“I don't know. I don't have the whole information to know if that would be a stronger product or not.”

Now, of course, Nadal has every right to have changed his mind after learning more information — and particularly after a global pandemic forces everyone’s reality to change — but what scares me about this is that the ATP seems to be leading this conversation, which means it’s likely that whatever proposal is being batted around is happening on their terms.

Indeed, Christopher Clarey confirmed in the New York Times, that new ATP chairman Andrea Gaudenzi has been openly pushing for combining forces in tennis, not just between the WTA and ATP, but also with the Grand Slams, which are governed by the International Tennis Federation (ITF).

“If you only talk about the WTA and ATP together, it’s probably one plus one equals four,” Gaudenzi told Clarey last week. “But if you add the Grand Slams into the equation, it’s probably one plus one plus four equals 20.”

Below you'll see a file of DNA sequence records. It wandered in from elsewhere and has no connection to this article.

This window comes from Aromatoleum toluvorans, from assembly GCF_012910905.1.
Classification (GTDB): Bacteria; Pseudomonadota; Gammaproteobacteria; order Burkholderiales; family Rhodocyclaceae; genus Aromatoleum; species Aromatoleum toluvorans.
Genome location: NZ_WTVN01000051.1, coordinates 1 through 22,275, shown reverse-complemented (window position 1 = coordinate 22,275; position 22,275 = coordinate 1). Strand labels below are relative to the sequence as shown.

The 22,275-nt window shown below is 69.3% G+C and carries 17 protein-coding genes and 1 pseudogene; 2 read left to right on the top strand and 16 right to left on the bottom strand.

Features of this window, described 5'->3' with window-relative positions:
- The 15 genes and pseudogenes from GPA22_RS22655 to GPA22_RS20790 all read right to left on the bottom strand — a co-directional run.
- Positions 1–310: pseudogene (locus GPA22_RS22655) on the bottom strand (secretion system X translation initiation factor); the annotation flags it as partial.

That is promising math, for sure. But ever since women’s tennis players started to demand proper treatment and payment, back with the Original 9, the ATP has been hesitant about a merger. Yes, there were times late 1990s and early 2000s, when the Williams Sisters were first taking the WTA to new heights and the ATP had few recognizable faces, when the men’s tour made some half-hearted attempts at outreach.

But mainly, they’ve scoffed at thoughts of a merger, particularly over the last decade when the dominance of Federer, Nadal, and Novak Djokovic took men’s tennis to new heights, while the WTA failed to produce new superstars and develop sustained rivalries. Additionally, Andy Murray is the only top male player who has been a vocal advocate for women’s tennis, while many male players still argue against equal pay. And the ATP has not been considerate of the WTA at all when it comes to scheduling concerns or the tennis calendar — just earlier this year, the new ATP Cup literally relegated WTA stars to the outer courts at their own tournament in Brisbane.